That is precisely why so many people in the developing world remain opposed to Western-sponsored globalisation, which for most critics, including in the Arab/Muslim world, is little more than imperialism dressed up in the rhetoric of "free markets" and "liberal democracy".
It is this much wider audience, from the favelas of Rio De Janeiro and the shanty towns of Lagos as much as the slums of Casablanca, Sadr City or Cairo, to whom Ahmadinejad was speaking.
His discourse was strikingly similar to that of his biggest ally, Hugo Chavez, the Venezuelan president, who in his speech before the assembly last year had fewer qualms (perhaps because he's neither Arab nor Muslim) about pointing fingers at whom he considers responsible for the sorry shape of so much of the world.
Hoisting Noam Chomsky's Hegemony or Survival above his head, he exclaimed that "the hegemonic pretensions of US imperialism ... put at risk the very survival of humankind".
America, not Iran, Chavez argued, is "the greatest threat looming over our planet".
The Ahmadinejad-Chavez axis has been compared by American politicians such as Florida Republican Congressman Connie Mack to the relationship between Fidel Castro and Russia.
Such analogies are far off the mark.
A more accurate historical comparison would be to the relationship between Egypt's Gemal Abdel Nasser and India's Jawaharlal Nehru, when both came together at the Bandung conference in 1955 to attempt to build a coherent bloc of nations that could protect its interests against those of the two major superpowers, the US and the Soviet Union.
'Human underdogs'
Writing after attending the Bandung Conference, the American novelist Richard Wright exclaimed that it was a meeting of "the despised, the insulted, the hurt, the dispossessed - in short, the underdogs of the human race".
It was this shared experience of oppression that grounded the "Bandung Spirit", which leaders such as Nasser used to develop the "pan-" ideologies (-Arab, -African, -American, -Islamic) that proved a thorn in the side of US policymakers for much of the Cold war.
The difference between Chavez and Ahmadinejad and their "Third World" predecessors, is, in a word, oil.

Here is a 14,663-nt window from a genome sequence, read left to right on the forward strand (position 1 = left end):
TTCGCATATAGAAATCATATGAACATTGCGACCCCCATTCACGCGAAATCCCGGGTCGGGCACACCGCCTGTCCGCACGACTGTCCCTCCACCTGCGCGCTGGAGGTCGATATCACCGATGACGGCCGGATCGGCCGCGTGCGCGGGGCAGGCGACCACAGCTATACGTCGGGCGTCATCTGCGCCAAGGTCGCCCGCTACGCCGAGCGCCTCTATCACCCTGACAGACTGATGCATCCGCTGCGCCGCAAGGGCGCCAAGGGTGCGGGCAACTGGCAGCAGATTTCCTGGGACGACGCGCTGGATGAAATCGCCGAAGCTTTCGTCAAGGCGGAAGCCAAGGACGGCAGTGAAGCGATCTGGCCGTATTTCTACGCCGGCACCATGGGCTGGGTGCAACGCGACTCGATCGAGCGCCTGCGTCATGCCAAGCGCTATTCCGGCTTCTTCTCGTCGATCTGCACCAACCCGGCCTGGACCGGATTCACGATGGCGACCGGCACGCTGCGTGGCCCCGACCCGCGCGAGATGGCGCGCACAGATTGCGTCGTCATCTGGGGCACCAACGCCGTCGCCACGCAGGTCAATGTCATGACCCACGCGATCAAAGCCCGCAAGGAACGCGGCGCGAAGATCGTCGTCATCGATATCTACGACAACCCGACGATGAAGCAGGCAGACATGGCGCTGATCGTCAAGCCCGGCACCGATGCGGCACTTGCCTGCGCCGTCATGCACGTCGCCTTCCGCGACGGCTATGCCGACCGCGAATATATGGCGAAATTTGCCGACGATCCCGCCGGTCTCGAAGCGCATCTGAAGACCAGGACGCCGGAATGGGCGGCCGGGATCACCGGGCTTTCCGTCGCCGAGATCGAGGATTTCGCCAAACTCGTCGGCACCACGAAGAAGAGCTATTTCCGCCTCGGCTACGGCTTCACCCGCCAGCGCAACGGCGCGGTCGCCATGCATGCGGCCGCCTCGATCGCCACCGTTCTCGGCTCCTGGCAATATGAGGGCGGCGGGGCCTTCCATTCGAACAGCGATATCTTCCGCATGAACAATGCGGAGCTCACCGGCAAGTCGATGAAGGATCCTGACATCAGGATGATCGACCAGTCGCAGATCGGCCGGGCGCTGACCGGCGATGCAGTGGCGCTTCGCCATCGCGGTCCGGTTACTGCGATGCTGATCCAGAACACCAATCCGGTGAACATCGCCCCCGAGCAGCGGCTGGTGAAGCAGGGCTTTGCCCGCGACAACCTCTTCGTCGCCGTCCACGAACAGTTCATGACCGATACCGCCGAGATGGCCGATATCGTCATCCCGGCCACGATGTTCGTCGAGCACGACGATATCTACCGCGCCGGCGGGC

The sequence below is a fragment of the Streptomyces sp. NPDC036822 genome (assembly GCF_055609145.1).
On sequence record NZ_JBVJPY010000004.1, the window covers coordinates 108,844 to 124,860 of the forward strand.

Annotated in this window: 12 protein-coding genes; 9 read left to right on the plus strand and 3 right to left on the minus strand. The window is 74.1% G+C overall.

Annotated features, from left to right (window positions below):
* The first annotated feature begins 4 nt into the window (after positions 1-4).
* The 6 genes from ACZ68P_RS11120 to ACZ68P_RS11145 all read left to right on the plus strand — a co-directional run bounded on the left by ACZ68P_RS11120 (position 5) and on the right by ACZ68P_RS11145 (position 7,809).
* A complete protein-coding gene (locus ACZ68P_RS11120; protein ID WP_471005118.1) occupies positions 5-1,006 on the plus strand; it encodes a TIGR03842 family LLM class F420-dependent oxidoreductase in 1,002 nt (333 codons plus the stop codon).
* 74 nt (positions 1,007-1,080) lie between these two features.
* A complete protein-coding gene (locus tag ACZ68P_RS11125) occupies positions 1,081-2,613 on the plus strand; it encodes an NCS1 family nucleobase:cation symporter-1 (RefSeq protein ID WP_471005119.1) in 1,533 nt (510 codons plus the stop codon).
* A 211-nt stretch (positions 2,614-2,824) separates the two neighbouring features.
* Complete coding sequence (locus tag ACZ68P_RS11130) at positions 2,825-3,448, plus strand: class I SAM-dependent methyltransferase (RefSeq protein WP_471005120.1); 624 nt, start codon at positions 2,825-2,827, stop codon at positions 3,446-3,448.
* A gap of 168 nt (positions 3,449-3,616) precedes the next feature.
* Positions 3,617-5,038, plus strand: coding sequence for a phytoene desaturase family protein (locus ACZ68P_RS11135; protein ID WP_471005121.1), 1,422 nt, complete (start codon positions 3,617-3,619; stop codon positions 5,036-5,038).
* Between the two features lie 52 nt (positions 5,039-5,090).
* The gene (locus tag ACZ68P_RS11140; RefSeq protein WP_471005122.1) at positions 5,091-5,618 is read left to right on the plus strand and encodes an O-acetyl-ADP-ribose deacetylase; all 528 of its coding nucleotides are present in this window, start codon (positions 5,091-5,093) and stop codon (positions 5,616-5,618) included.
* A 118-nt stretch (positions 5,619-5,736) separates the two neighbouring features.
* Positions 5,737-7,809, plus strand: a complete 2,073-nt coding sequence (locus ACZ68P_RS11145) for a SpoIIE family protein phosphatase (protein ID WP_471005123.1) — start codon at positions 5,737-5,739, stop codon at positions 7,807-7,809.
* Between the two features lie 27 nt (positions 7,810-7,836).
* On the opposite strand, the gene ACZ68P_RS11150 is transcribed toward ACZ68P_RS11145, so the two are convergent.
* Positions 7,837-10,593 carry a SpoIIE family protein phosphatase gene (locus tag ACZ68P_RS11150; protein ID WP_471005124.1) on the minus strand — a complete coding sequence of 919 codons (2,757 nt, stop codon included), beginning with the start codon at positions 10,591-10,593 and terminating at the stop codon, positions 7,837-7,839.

'Courteous treatment'
— that's how you do it, Columbia
Iran and Venezuela possess the third- and seventh-largest oil reserves in the world, totaling well over 200 billion barrels — that's not much less than the proven reserves of Saudi Arabia.
The two countries will earn well over $80bn in revenues this year alone.
As important, both countries possess non-oil sectors that are surprisingly robust, according to many estimates, for the majority of both Iran's and Venezuela's Gross Domestic Product.
This provides both countries with billions of dollars to spend on foreign aid, as demonstrated by Ahmadinejad's stopover in Bolivia, where he pledged $1bn in Iranian aid and development to the poverty stricken country.
US policymakers' view of the world through the "you're either with us or against us" prism divides the globe into those who support the US and Europe (and the "West" more broadly), and those who support al-Qaeda and "Islamofascism", a term which has been created precisely to ensure that Americans conflate Osama bin Laden with Ahmadinejad, and both with Hitler.
But few people outside of the West buy this comparison, or the larger black-and-white world-view it reflects.
Instead, in Africa and Latin America, Ahmadenijad's argument that "humanity has had a deep wound on its tired body caused by impious powers for centuries" resonates far more deeply than George Bush's hollow-sounding calls for democracy and "ending tyranny".
Colonial rule
The West advises Africa to "get over" colonialism, but the pain of colonial rule is still felt by those suffering under the policies imposed by the IMF and/or the World Bank, or from the continued subsidisation of American and European agribusiness while their countries are flooded with below-market wheat, soy or corn.
It is to those people whom Ahmadinejad promised — in language that strikingly mirrors US President Bush's often religiously-hued speeches — that "the era of darkness will end" with the "dawn of the liberation of, and freedom for, all humans".
Americans may not like Ahmadinejad's or Chavez's internal politics, ideological orientations, or foreign policies.
But for most of the third world, which is tired of centuries of domination by the West, the two leaders are a breath of fresh air, who are coming not as conquerors, but as comrades.